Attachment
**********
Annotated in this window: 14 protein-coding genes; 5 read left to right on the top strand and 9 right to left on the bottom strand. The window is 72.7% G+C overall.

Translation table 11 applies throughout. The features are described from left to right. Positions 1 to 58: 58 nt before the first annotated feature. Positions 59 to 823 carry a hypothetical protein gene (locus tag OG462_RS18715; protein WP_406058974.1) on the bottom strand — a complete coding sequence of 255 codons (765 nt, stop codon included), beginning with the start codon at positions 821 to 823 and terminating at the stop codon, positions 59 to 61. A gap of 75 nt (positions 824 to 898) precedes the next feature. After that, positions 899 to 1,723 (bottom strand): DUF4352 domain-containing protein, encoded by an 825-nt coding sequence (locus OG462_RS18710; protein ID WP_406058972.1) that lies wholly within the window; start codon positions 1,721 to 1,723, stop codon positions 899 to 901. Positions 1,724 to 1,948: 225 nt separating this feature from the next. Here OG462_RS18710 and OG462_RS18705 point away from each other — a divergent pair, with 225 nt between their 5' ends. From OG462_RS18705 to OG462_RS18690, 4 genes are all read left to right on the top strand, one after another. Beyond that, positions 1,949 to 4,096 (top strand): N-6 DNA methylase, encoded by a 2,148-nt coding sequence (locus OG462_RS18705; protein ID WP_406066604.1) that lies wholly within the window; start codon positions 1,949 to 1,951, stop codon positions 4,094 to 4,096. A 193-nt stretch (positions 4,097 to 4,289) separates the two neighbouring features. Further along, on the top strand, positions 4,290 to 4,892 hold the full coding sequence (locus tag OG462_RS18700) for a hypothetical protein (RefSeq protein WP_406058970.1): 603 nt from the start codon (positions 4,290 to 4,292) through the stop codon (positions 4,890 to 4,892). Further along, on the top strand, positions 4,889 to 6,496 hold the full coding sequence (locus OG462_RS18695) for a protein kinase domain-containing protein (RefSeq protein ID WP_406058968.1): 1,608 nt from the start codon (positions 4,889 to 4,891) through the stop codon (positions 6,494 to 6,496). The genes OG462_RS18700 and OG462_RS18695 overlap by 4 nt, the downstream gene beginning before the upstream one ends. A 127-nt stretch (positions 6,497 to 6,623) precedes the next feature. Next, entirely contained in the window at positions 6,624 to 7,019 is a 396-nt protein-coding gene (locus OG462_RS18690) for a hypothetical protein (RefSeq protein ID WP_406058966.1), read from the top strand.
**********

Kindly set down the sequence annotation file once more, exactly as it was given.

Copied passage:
Annotated in this window: 14 protein-coding genes; 5 read left to right on the top strand and 9 right to left on the bottom strand. The window is 72.7% G+C overall.

Translation table 11 applies throughout. The features are described from left to right. Positions 1 to 58: 58 nt before the first annotated feature. Positions 59 to 823 carry a hypothetical protein gene (locus tag OG462_RS18715; protein WP_406058974.1) on the bottom strand — a complete coding sequence of 255 codons (765 nt, stop codon included), beginning with the start codon at positions 821 to 823 and terminating at the stop codon, positions 59 to 61. A gap of 75 nt (positions 824 to 898) precedes the next feature. After that, positions 899 to 1,723 (bottom strand): DUF4352 domain-containing protein, encoded by an 825-nt coding sequence (locus OG462_RS18710; protein ID WP_406058972.1) that lies wholly within the window; start codon positions 1,721 to 1,723, stop codon positions 899 to 901. Positions 1,724 to 1,948: 225 nt separating this feature from the next. Here OG462_RS18710 and OG462_RS18705 point away from each other — a divergent pair, with 225 nt between their 5' ends. From OG462_RS18705 to OG462_RS18690, 4 genes are all read left to right on the top strand, one after another. Beyond that, positions 1,949 to 4,096 (top strand): N-6 DNA methylase, encoded by a 2,148-nt coding sequence (locus OG462_RS18705; protein ID WP_406066604.1) that lies wholly within the window; start codon positions 1,949 to 1,951, stop codon positions 4,094 to 4,096. A 193-nt stretch (positions 4,097 to 4,289) separates the two neighbouring features. Further along, on the top strand, positions 4,290 to 4,892 hold the full coding sequence (locus tag OG462_RS18700) for a hypothetical protein (RefSeq protein WP_406058970.1): 603 nt from the start codon (positions 4,290 to 4,292) through the stop codon (positions 4,890 to 4,892). Further along, on the top strand, positions 4,889 to 6,496 hold the full coding sequence (locus OG462_RS18695) for a protein kinase domain-containing protein (RefSeq protein ID WP_406058968.1): 1,608 nt from the start codon (positions 4,889 to 4,891) through the stop codon (positions 6,494 to 6,496). The genes OG462_RS18700 and OG462_RS18695 overlap by 4 nt, the downstream gene beginning before the upstream one ends. A 127-nt stretch (positions 6,497 to 6,623) precedes the next feature. Next, entirely contained in the window at positions 6,624 to 7,019 is a 396-nt protein-coding gene (locus OG462_RS18690) for a hypothetical protein (RefSeq protein ID WP_406058966.1), read from the top strand.